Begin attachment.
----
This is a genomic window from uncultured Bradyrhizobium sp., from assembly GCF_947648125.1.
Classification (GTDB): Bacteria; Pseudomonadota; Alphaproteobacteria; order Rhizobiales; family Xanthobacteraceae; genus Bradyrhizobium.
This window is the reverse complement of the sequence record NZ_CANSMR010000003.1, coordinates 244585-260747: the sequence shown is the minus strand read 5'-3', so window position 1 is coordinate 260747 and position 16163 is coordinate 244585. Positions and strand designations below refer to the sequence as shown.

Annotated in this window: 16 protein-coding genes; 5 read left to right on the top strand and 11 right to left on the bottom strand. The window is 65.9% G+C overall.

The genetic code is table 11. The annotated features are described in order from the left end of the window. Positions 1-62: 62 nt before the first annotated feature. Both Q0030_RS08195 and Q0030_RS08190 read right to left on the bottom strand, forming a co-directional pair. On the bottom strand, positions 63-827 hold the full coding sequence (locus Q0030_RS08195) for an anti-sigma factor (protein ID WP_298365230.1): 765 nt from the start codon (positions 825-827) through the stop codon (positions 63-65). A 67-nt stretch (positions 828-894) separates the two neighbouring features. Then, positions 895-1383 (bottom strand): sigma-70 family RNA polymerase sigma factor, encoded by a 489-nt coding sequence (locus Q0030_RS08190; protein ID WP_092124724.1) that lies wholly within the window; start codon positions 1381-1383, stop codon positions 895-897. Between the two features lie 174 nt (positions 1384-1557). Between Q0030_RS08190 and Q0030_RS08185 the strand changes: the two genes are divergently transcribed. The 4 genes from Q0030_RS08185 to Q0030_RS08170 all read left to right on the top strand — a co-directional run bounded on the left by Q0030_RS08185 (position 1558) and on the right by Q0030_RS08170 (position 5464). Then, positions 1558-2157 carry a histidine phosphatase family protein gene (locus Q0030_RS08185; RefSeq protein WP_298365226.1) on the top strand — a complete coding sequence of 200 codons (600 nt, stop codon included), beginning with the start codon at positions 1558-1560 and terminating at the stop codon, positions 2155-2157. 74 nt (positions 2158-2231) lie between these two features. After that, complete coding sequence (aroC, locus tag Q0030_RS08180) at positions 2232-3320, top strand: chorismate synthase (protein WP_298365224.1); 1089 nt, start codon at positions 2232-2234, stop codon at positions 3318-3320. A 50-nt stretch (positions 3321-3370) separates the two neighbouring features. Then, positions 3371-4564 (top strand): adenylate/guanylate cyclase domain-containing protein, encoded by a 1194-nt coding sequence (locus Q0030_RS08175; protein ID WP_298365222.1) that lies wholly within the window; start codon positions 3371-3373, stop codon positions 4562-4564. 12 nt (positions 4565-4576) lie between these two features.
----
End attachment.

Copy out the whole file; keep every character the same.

This is a genomic window from uncultured Bradyrhizobium sp., from assembly GCF_947648125.1.
Classification (GTDB): Bacteria; Pseudomonadota; Alphaproteobacteria; order Rhizobiales; family Xanthobacteraceae; genus Bradyrhizobium.
This window is the reverse complement of the sequence record NZ_CANSMR010000003.1, coordinates 244585-260747: the sequence shown is the minus strand read 5'-3', so window position 1 is coordinate 260747 and position 16163 is coordinate 244585. Positions and strand designations below refer to the sequence as shown.

Annotated in this window: 16 protein-coding genes; 5 read left to right on the top strand and 11 right to left on the bottom strand. The window is 65.9% G+C overall.

The genetic code is table 11. The annotated features are described in order from the left end of the window. Positions 1-62: 62 nt before the first annotated feature. Both Q0030_RS08195 and Q0030_RS08190 read right to left on the bottom strand, forming a co-directional pair. On the bottom strand, positions 63-827 hold the full coding sequence (locus Q0030_RS08195) for an anti-sigma factor (protein ID WP_298365230.1): 765 nt from the start codon (positions 825-827) through the stop codon (positions 63-65). A 67-nt stretch (positions 828-894) separates the two neighbouring features. Then, positions 895-1383 (bottom strand): sigma-70 family RNA polymerase sigma factor, encoded by a 489-nt coding sequence (locus Q0030_RS08190; protein ID WP_092124724.1) that lies wholly within the window; start codon positions 1381-1383, stop codon positions 895-897. Between the two features lie 174 nt (positions 1384-1557). Between Q0030_RS08190 and Q0030_RS08185 the strand changes: the two genes are divergently transcribed. The 4 genes from Q0030_RS08185 to Q0030_RS08170 all read left to right on the top strand — a co-directional run bounded on the left by Q0030_RS08185 (position 1558) and on the right by Q0030_RS08170 (position 5464). Then, positions 1558-2157 carry a histidine phosphatase family protein gene (locus Q0030_RS08185; RefSeq protein WP_298365226.1) on the top strand — a complete coding sequence of 200 codons (600 nt, stop codon included), beginning with the start codon at positions 1558-1560 and terminating at the stop codon, positions 2155-2157. 74 nt (positions 2158-2231) lie between these two features. After that, complete coding sequence (aroC, locus tag Q0030_RS08180) at positions 2232-3320, top strand: chorismate synthase (protein WP_298365224.1); 1089 nt, start codon at positions 2232-2234, stop codon at positions 3318-3320. A 50-nt stretch (positions 3321-3370) separates the two neighbouring features. Then, positions 3371-4564 (top strand): adenylate/guanylate cyclase domain-containing protein, encoded by a 1194-nt coding sequence (locus Q0030_RS08175; protein ID WP_298365222.1) that lies wholly within the window; start codon positions 3371-3373, stop codon positions 4562-4564. 12 nt (positions 4565-4576) lie between these two features.